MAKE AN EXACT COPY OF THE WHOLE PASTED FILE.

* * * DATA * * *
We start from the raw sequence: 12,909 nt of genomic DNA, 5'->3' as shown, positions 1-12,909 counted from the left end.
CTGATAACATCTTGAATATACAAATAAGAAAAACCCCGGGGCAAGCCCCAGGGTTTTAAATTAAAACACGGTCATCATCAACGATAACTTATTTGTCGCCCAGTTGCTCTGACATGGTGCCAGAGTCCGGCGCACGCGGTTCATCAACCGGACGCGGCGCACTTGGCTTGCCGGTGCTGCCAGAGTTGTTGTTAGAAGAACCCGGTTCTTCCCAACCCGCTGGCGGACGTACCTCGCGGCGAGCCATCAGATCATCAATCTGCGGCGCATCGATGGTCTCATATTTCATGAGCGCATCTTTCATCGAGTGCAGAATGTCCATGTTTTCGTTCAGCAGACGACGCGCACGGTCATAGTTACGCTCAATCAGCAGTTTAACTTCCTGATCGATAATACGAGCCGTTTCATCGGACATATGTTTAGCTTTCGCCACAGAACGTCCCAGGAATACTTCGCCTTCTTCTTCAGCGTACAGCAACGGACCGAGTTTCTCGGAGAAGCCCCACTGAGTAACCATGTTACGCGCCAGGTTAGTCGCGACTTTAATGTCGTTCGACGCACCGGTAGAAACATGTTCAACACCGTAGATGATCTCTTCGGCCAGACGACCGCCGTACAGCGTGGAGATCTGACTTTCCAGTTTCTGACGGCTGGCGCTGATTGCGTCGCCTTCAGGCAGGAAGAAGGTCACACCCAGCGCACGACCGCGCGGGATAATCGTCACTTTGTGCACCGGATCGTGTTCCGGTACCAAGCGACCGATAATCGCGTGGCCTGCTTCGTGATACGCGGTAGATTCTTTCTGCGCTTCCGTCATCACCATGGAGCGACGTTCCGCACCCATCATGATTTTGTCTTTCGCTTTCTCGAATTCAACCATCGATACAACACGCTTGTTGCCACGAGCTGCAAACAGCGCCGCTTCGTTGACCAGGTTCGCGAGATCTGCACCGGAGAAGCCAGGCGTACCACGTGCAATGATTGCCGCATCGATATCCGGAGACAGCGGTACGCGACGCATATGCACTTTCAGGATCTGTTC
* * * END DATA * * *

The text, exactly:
We start from the raw sequence: 12,909 nt of genomic DNA, 5'->3' as shown, positions 1-12,909 counted from the left end.
CTGATAACATCTTGAATATACAAATAAGAAAAACCCCGGGGCAAGCCCCAGGGTTTTAAATTAAAACACGGTCATCATCAACGATAACTTATTTGTCGCCCAGTTGCTCTGACATGGTGCCAGAGTCCGGCGCACGCGGTTCATCAACCGGACGCGGCGCACTTGGCTTGCCGGTGCTGCCAGAGTTGTTGTTAGAAGAACCCGGTTCTTCCCAACCCGCTGGCGGACGTACCTCGCGGCGAGCCATCAGATCATCAATCTGCGGCGCATCGATGGTCTCATATTTCATGAGCGCATCTTTCATCGAGTGCAGAATGTCCATGTTTTCGTTCAGCAGACGACGCGCACGGTCATAGTTACGCTCAATCAGCAGTTTAACTTCCTGATCGATAATACGAGCCGTTTCATCGGACATATGTTTAGCTTTCGCCACAGAACGTCCCAGGAATACTTCGCCTTCTTCTTCAGCGTACAGCAACGGACCGAGTTTCTCGGAGAAGCCCCACTGAGTAACCATGTTACGCGCCAGGTTAGTCGCGACTTTAATGTCGTTCGACGCACCGGTAGAAACATGTTCAACACCGTAGATGATCTCTTCGGCCAGACGACCGCCGTACAGCGTGGAGATCTGACTTTCCAGTTTCTGACGGCTGGCGCTGATTGCGTCGCCTTCAGGCAGGAAGAAGGTCACACCCAGCGCACGACCGCGCGGGATAATCGTCACTTTGTGCACCGGATCGTGTTCCGGTACCAAGCGACCGATAATCGCGTGGCCTGCTTCGTGATACGCGGTAGATTCTTTCTGCGCTTCCGTCATCACCATGGAGCGACGTTCCGCACCCATCATGATTTTGTCTTTCGCTTTCTCGAATTCAACCATCGATACAACACGCTTGTTGCCACGAGCTGCAAACAGCGCCGCTTCGTTGACCAGGTTCGCGAGATCTGCACCGGAGAAGCCAGGCGTACCACGTGCAATGATTGCCGCATCGATATCCGGAGACAGCGGTACGCGACGCATATGCACTTTCAGGATCTGTTC